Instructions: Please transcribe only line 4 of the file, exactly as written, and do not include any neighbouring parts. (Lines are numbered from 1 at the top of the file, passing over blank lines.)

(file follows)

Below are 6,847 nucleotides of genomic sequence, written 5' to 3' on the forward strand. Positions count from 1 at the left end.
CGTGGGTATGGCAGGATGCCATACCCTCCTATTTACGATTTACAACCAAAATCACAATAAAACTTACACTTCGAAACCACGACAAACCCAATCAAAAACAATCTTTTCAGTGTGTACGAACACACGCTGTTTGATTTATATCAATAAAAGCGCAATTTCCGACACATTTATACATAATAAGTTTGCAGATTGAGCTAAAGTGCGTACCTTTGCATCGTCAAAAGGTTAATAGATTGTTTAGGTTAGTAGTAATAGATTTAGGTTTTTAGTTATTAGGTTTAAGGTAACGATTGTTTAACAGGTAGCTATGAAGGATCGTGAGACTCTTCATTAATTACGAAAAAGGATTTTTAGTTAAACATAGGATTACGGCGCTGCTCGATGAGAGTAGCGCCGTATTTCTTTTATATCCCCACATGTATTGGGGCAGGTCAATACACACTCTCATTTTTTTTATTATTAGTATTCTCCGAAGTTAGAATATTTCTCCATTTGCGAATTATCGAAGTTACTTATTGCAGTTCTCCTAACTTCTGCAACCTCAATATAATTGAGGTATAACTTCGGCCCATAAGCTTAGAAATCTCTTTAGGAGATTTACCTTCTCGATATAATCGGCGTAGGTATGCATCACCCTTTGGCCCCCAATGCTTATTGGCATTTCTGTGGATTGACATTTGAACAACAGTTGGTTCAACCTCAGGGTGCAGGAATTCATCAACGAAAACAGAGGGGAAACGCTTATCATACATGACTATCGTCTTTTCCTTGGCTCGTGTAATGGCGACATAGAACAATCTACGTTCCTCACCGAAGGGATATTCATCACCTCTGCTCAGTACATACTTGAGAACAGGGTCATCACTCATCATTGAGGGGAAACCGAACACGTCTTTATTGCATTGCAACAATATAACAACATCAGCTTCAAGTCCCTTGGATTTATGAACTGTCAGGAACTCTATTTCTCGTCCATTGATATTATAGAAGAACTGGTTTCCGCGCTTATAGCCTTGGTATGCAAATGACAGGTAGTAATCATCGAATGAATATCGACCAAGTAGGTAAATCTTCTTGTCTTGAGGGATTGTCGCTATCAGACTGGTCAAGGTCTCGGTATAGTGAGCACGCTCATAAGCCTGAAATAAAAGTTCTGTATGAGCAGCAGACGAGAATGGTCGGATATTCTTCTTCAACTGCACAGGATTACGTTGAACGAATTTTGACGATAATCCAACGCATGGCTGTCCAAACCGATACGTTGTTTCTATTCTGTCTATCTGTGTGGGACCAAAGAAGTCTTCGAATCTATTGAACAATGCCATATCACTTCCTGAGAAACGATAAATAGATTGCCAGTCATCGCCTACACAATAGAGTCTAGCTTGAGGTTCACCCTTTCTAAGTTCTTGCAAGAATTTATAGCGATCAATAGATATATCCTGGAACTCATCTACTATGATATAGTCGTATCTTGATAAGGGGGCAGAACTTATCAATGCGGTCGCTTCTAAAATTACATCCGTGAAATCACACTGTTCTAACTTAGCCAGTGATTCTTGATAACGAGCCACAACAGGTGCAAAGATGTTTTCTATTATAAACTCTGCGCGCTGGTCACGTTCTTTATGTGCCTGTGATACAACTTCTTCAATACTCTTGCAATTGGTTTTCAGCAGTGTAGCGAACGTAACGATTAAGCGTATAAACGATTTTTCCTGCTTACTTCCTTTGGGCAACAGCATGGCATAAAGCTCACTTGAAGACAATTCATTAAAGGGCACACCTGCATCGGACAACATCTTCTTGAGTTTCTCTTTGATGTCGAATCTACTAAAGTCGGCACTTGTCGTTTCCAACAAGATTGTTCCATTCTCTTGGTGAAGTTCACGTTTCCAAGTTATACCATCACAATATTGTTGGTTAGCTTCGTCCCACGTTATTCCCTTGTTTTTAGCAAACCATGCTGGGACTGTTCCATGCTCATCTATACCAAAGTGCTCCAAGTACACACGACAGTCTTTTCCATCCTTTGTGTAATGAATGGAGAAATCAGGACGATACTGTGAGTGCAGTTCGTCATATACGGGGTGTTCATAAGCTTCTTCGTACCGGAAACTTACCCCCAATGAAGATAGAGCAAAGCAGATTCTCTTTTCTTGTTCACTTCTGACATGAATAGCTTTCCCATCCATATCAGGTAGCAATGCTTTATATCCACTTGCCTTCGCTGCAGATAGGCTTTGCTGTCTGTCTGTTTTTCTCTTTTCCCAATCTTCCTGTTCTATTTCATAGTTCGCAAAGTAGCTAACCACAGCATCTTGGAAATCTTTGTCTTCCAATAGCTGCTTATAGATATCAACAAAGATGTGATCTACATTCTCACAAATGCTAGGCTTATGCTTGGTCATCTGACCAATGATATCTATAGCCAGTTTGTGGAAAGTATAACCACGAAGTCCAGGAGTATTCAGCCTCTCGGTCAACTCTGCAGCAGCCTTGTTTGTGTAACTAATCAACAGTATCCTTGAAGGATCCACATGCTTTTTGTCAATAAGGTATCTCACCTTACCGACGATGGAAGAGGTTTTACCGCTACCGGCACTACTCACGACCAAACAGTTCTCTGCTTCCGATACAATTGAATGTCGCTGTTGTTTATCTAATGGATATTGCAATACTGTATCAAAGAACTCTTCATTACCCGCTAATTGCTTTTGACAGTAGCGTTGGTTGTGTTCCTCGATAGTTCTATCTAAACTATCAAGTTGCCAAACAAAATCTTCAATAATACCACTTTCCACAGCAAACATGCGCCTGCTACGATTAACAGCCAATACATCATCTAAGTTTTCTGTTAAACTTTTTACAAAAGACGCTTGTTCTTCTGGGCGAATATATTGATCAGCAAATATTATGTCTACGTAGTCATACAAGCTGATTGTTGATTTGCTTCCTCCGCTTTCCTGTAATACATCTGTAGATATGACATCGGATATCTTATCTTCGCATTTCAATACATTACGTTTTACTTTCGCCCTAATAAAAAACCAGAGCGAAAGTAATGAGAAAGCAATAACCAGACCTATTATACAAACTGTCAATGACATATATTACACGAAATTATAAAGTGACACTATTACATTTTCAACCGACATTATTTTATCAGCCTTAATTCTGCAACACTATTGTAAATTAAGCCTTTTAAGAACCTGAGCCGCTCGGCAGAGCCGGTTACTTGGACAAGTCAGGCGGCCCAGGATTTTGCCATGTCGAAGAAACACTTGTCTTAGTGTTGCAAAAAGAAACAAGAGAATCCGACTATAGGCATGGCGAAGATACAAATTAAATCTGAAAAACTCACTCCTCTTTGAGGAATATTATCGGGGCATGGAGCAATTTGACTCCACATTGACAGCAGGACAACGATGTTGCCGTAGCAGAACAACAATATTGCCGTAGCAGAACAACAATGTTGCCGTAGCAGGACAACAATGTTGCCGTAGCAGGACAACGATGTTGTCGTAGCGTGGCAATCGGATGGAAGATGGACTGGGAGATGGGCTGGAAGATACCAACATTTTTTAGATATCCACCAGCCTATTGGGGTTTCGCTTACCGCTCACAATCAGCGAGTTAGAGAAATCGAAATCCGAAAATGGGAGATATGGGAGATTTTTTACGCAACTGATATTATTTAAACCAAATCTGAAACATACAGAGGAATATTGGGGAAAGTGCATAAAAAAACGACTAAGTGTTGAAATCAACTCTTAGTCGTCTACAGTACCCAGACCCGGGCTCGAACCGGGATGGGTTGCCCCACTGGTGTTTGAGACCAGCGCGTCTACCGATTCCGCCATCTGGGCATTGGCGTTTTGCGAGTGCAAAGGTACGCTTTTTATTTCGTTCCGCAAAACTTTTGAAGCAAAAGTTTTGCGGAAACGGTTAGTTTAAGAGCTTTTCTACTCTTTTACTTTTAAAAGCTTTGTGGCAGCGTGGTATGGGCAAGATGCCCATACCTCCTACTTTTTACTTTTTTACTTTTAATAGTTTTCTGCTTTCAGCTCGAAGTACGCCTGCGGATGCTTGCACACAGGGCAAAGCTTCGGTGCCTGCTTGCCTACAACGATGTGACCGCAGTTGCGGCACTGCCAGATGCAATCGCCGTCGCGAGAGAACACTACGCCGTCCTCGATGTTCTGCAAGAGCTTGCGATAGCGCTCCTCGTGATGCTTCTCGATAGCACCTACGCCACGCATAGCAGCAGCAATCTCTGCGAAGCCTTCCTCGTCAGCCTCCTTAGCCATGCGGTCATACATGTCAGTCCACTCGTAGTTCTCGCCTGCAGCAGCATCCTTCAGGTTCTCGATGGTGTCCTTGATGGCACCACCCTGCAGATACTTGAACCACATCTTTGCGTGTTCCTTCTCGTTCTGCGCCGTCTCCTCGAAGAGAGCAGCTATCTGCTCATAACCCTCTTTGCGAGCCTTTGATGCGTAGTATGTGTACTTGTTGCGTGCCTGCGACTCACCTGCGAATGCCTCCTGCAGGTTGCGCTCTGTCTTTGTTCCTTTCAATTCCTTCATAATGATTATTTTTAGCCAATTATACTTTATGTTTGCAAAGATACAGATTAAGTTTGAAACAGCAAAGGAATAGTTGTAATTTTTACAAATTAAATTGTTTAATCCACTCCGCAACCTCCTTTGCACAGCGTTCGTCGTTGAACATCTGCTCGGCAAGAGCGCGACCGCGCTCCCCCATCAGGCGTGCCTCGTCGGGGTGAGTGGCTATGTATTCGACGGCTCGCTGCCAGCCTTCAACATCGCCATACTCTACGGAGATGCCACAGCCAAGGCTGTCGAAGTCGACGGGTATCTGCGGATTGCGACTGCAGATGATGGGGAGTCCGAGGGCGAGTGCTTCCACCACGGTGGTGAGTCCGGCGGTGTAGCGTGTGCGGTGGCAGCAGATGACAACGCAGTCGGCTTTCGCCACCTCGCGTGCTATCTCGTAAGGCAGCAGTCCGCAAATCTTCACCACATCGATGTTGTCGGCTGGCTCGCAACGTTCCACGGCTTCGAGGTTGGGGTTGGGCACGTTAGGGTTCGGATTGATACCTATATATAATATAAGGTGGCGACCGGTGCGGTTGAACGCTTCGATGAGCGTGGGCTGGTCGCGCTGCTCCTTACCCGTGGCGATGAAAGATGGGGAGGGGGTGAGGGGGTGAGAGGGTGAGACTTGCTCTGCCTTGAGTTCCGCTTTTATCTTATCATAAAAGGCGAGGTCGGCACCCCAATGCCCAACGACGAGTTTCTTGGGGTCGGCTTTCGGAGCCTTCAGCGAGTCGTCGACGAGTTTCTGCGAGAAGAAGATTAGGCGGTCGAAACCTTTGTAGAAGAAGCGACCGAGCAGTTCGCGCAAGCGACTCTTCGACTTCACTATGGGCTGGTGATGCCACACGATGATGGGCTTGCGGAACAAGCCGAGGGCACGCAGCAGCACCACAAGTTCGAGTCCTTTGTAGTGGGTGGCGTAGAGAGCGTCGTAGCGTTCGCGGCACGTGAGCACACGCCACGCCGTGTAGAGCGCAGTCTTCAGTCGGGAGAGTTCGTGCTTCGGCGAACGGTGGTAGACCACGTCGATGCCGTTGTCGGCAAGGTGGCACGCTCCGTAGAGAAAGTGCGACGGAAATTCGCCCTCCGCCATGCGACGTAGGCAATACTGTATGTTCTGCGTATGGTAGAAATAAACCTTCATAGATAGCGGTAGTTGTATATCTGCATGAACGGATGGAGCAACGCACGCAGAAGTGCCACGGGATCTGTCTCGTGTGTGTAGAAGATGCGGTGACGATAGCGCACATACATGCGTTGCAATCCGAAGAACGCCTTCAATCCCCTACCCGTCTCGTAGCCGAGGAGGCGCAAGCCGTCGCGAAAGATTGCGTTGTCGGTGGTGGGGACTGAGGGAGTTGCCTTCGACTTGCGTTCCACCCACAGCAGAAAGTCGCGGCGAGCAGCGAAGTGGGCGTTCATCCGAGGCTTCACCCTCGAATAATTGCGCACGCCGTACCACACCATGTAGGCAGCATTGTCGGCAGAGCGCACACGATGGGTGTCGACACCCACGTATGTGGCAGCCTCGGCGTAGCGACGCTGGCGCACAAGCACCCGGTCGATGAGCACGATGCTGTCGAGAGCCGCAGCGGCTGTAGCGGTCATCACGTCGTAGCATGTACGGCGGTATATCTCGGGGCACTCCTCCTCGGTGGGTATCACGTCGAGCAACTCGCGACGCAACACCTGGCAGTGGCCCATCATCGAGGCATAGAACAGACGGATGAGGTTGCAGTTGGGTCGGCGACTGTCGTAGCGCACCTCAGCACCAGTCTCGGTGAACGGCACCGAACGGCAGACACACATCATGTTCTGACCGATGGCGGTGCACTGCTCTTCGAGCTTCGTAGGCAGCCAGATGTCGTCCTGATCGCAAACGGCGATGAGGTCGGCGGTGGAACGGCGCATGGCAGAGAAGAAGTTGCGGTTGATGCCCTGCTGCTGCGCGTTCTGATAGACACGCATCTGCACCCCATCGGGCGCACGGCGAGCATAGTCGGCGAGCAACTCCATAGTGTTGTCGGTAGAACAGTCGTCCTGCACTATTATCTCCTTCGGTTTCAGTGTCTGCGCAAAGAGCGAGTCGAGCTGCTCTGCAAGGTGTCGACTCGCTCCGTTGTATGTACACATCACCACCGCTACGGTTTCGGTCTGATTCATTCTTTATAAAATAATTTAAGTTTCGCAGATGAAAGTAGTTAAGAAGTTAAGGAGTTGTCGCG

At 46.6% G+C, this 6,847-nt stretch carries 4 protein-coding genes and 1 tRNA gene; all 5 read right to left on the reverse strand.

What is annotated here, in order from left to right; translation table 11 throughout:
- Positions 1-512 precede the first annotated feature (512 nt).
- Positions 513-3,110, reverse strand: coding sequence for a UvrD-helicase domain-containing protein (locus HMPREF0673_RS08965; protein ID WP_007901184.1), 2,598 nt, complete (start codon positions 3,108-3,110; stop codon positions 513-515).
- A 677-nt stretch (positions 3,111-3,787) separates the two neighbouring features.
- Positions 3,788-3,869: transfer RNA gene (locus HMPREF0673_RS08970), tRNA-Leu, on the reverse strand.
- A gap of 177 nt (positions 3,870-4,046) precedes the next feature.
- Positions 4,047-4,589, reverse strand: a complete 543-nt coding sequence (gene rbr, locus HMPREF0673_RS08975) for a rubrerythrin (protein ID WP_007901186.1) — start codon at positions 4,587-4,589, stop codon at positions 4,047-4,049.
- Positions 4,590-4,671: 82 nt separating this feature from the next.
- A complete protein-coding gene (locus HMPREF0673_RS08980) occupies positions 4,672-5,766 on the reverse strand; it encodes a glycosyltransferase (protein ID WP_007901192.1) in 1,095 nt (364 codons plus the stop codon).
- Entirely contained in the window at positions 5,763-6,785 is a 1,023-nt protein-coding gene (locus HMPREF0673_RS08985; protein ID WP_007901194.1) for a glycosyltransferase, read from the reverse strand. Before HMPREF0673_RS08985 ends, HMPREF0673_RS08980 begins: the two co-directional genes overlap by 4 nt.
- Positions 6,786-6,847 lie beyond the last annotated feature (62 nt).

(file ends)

What is annotated here, in order from left to right; translation table 11 throughout: